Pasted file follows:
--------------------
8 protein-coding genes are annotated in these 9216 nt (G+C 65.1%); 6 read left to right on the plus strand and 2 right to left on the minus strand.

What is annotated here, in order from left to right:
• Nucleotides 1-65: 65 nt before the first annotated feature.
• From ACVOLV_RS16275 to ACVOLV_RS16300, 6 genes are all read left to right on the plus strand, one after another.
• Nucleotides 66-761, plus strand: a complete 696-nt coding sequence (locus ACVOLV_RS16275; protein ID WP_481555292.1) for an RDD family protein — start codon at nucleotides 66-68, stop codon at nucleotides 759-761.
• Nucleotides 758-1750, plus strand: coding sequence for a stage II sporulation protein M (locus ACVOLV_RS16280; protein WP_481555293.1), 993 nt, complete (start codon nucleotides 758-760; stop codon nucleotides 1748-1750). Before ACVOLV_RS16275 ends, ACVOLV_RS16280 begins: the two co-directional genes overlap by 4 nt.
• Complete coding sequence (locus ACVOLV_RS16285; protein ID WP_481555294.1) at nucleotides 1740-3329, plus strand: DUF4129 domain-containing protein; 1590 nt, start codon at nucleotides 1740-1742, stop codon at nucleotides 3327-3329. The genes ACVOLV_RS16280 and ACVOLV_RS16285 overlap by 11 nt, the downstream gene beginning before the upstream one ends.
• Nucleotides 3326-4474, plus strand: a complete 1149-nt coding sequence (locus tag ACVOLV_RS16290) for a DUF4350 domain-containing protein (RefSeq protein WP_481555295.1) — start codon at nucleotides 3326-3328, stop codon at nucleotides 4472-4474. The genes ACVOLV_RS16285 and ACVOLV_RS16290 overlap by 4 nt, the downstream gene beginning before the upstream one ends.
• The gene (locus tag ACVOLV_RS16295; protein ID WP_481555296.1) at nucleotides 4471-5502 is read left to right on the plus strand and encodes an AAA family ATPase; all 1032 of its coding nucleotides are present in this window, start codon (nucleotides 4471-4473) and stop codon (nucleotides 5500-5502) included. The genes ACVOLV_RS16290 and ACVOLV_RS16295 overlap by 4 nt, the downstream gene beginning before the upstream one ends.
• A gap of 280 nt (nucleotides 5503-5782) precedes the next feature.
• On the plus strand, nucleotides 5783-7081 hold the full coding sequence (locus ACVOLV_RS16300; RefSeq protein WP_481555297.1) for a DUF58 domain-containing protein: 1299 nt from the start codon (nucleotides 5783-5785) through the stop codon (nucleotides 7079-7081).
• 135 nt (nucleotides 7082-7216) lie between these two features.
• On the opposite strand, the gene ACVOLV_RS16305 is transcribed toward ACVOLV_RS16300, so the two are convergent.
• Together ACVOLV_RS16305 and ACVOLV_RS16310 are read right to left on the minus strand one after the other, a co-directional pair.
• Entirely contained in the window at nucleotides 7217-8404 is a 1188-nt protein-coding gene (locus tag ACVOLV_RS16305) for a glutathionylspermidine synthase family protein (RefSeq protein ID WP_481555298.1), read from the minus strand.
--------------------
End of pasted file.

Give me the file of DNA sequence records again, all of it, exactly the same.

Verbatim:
8 protein-coding genes are annotated in these 9216 nt (G+C 65.1%); 6 read left to right on the plus strand and 2 right to left on the minus strand.

What is annotated here, in order from left to right:
• Nucleotides 1-65: 65 nt before the first annotated feature.
• From ACVOLV_RS16275 to ACVOLV_RS16300, 6 genes are all read left to right on the plus strand, one after another.
• Nucleotides 66-761, plus strand: a complete 696-nt coding sequence (locus ACVOLV_RS16275; protein ID WP_481555292.1) for an RDD family protein — start codon at nucleotides 66-68, stop codon at nucleotides 759-761.
• Nucleotides 758-1750, plus strand: coding sequence for a stage II sporulation protein M (locus ACVOLV_RS16280; protein WP_481555293.1), 993 nt, complete (start codon nucleotides 758-760; stop codon nucleotides 1748-1750). Before ACVOLV_RS16275 ends, ACVOLV_RS16280 begins: the two co-directional genes overlap by 4 nt.
• Complete coding sequence (locus ACVOLV_RS16285; protein ID WP_481555294.1) at nucleotides 1740-3329, plus strand: DUF4129 domain-containing protein; 1590 nt, start codon at nucleotides 1740-1742, stop codon at nucleotides 3327-3329. The genes ACVOLV_RS16280 and ACVOLV_RS16285 overlap by 11 nt, the downstream gene beginning before the upstream one ends.
• Nucleotides 3326-4474, plus strand: a complete 1149-nt coding sequence (locus tag ACVOLV_RS16290) for a DUF4350 domain-containing protein (RefSeq protein WP_481555295.1) — start codon at nucleotides 3326-3328, stop codon at nucleotides 4472-4474. The genes ACVOLV_RS16285 and ACVOLV_RS16290 overlap by 4 nt, the downstream gene beginning before the upstream one ends.
• The gene (locus tag ACVOLV_RS16295; protein ID WP_481555296.1) at nucleotides 4471-5502 is read left to right on the plus strand and encodes an AAA family ATPase; all 1032 of its coding nucleotides are present in this window, start codon (nucleotides 4471-4473) and stop codon (nucleotides 5500-5502) included. The genes ACVOLV_RS16290 and ACVOLV_RS16295 overlap by 4 nt, the downstream gene beginning before the upstream one ends.
• A gap of 280 nt (nucleotides 5503-5782) precedes the next feature.
• On the plus strand, nucleotides 5783-7081 hold the full coding sequence (locus ACVOLV_RS16300; RefSeq protein WP_481555297.1) for a DUF58 domain-containing protein: 1299 nt from the start codon (nucleotides 5783-5785) through the stop codon (nucleotides 7079-7081).
• 135 nt (nucleotides 7082-7216) lie between these two features.
• On the opposite strand, the gene ACVOLV_RS16305 is transcribed toward ACVOLV_RS16300, so the two are convergent.
• Together ACVOLV_RS16305 and ACVOLV_RS16310 are read right to left on the minus strand one after the other, a co-directional pair.
• Entirely contained in the window at nucleotides 7217-8404 is a 1188-nt protein-coding gene (locus tag ACVOLV_RS16305) for a glutathionylspermidine synthase family protein (RefSeq protein ID WP_481555298.1), read from the minus strand.